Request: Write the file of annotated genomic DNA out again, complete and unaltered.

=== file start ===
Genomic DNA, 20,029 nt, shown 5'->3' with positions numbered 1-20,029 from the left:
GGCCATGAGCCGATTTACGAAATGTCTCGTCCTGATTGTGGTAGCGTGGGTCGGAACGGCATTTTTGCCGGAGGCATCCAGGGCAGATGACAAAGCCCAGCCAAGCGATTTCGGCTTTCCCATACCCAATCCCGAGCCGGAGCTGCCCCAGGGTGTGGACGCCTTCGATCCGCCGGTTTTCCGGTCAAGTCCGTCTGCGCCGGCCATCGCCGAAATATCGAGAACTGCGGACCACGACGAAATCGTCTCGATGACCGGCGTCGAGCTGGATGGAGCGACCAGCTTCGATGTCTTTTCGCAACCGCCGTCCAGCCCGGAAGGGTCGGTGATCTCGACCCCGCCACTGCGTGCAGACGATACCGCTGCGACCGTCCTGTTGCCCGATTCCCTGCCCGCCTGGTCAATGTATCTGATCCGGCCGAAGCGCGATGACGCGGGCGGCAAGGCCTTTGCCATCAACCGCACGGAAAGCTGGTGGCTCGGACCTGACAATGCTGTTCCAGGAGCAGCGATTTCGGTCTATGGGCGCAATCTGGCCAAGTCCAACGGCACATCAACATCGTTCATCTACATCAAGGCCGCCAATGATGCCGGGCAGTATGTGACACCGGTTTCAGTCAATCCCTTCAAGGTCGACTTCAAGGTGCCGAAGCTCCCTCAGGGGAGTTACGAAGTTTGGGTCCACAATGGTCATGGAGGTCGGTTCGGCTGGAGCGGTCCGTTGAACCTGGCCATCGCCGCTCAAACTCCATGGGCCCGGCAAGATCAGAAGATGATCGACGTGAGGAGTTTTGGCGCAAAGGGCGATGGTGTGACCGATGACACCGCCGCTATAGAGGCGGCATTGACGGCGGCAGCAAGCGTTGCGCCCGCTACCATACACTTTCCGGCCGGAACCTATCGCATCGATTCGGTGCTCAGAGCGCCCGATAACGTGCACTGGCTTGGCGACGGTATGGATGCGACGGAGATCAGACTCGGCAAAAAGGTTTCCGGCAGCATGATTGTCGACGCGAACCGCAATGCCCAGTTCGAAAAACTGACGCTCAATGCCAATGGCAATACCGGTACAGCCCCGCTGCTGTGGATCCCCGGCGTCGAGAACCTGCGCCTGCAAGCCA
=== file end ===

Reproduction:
Genomic DNA, 20,029 nt, shown 5'->3' with positions numbered 1-20,029 from the left:
GGCCATGAGCCGATTTACGAAATGTCTCGTCCTGATTGTGGTAGCGTGGGTCGGAACGGCATTTTTGCCGGAGGCATCCAGGGCAGATGACAAAGCCCAGCCAAGCGATTTCGGCTTTCCCATACCCAATCCCGAGCCGGAGCTGCCCCAGGGTGTGGACGCCTTCGATCCGCCGGTTTTCCGGTCAAGTCCGTCTGCGCCGGCCATCGCCGAAATATCGAGAACTGCGGACCACGACGAAATCGTCTCGATGACCGGCGTCGAGCTGGATGGAGCGACCAGCTTCGATGTCTTTTCGCAACCGCCGTCCAGCCCGGAAGGGTCGGTGATCTCGACCCCGCCACTGCGTGCAGACGATACCGCTGCGACCGTCCTGTTGCCCGATTCCCTGCCCGCCTGGTCAATGTATCTGATCCGGCCGAAGCGCGATGACGCGGGCGGCAAGGCCTTTGCCATCAACCGCACGGAAAGCTGGTGGCTCGGACCTGACAATGCTGTTCCAGGAGCAGCGATTTCGGTCTATGGGCGCAATCTGGCCAAGTCCAACGGCACATCAACATCGTTCATCTACATCAAGGCCGCCAATGATGCCGGGCAGTATGTGACACCGGTTTCAGTCAATCCCTTCAAGGTCGACTTCAAGGTGCCGAAGCTCCCTCAGGGGAGTTACGAAGTTTGGGTCCACAATGGTCATGGAGGTCGGTTCGGCTGGAGCGGTCCGTTGAACCTGGCCATCGCCGCTCAAACTCCATGGGCCCGGCAAGATCAGAAGATGATCGACGTGAGGAGTTTTGGCGCAAAGGGCGATGGTGTGACCGATGACACCGCCGCTATAGAGGCGGCATTGACGGCGGCAGCAAGCGTTGCGCCCGCTACCATACACTTTCCGGCCGGAACCTATCGCATCGATTCGGTGCTCAGAGCGCCCGATAACGTGCACTGGCTTGGCGACGGTATGGATGCGACGGAGATCAGACTCGGCAAAAAGGTTTCCGGCAGCATGATTGTCGACGCGAACCGCAATGCCCAGTTCGAAAAACTGACGCTCAATGCCAATGGCAATACCGGTACAGCCCCGCTGCTGTGGATCCCCGGCGTCGAGAACCTGCGCCTGCAAGCCA